Maj Gen J.H. Wilson | Image Credit: Wikipedia.org

On March 22, Wilson set out from Gravelly Springs, Alabama, with three cavalry divisions totaling 13,500 men. This was the largest mounted force ever assembled on the continent. His opponent was Lieutenant General Nathan Bedford Forrest, whose troopers had bested and confounded Federal generals throughout the war. But according to Lieutenant General Ulysses S. Grant, the overall Federal commander, Forrest had “neither his old-time army nor his old-time prestige. He now had principally conscripts… not enough to even retard materially the progress of Wilson’s cavalry.” Moreover, Forrest’s troopers were dangerously scattered.

At dawn, Wilson advanced from Maplesville Station with the two divisions of Brigadier Generals Eli Long and Emory Upton. Long moved south on the Federal right, while Upton moved on a parallel road to Long’s left (east). The two divisions would join forces where the two roads joined to form the main Selma road. Wilson ordered them to “press the enemy vigorously and charge them whenever they attempted to make a stand.” The force totaled about 9,000 men.

Forrest was compelled to spread out what he had of his command to meet both Wilson coming from the west and a potential Federal thrust from Pensacola to the south. Forrest hoped to be reinforced by the two divisions of Brigadier Generals William H. Jackson and James R. Chalmers, but Jackson was blocked by the Cahawba River and Chalmers could not get there before the Federals attacked. Forrest fell back to the intersection of the Randolph road and the main Selma road, near Ebenezer Church. He hoped to hold the Federals there until Chalmers arrived. Forrest had just 2,000 men, most of whom were either teenaged boys or old men.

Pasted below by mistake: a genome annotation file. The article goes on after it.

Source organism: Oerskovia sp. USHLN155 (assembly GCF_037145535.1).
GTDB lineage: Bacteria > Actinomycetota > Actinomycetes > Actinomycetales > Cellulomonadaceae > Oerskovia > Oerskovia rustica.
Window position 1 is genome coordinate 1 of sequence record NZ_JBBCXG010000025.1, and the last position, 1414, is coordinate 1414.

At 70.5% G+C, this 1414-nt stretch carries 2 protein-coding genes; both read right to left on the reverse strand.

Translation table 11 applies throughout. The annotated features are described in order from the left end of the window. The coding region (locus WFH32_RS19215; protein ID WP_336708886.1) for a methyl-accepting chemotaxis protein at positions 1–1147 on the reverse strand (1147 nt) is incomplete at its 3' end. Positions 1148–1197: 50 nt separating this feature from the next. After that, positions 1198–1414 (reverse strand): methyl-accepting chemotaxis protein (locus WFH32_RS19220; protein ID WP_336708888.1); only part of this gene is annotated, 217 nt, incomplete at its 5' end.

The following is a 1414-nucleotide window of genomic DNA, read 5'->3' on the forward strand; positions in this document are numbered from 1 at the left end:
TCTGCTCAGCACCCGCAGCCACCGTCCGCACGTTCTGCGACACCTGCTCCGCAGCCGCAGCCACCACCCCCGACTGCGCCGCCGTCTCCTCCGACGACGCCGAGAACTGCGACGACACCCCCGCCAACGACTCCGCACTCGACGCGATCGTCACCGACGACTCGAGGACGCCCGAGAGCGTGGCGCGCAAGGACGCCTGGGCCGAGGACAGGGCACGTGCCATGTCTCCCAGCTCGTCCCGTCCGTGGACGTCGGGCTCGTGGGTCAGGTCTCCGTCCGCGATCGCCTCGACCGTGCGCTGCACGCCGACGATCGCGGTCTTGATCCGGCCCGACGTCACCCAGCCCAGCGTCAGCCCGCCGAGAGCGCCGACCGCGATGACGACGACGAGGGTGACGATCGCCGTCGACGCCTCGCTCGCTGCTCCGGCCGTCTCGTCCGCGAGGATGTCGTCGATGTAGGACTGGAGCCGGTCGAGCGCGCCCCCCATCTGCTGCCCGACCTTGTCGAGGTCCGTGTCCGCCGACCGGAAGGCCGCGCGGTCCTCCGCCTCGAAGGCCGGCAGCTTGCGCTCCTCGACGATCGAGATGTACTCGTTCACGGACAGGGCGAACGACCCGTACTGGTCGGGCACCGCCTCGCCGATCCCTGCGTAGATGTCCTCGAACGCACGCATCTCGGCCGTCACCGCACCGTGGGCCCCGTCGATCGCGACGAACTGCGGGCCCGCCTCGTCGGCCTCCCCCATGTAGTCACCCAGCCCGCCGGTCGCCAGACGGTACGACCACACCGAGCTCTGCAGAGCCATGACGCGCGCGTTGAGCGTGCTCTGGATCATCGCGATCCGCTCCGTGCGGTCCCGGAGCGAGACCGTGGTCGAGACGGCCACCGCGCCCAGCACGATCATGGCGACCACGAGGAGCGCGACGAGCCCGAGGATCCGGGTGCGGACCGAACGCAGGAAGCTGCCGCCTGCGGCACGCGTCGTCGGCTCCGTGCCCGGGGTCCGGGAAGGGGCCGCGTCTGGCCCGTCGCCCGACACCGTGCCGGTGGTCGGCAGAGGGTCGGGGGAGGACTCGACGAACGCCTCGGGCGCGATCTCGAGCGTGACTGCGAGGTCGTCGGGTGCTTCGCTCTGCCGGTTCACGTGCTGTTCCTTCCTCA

Gen Nathan Bedford Forrest | Image Credit: Flickr.com

Advance elements of Forrest’s army held the enemy off until 4 p.m., but then the Federals broke through the Confederate center. The men engaged in ferocious hand-to-hand combat that included Forrest killing a Federal officer who had slashed him with his saber. The Federals fell back, but then they came on again, this time hitting both the Confederate center and the untried Alabama militia on the right. The Alabamans broke, prompting Forrest to order a retreat just before the Federals could surround and destroy his command. The Federals took three guns and over 300 prisoners. Chalmers never arrived.

Forrest entered Selma the next morning, with the “horse and rider covered in blood.” He advised Lieutenant General Richard Taylor, commanding the Confederates in the city, to evacuate Selma, and Taylor agreed. He placed Forrest in charge of the city’s strong fortifications. These included numerous redans, abatis, palisades, and trenches. The Alabama River served as a natural barrier to attack on one side of the city.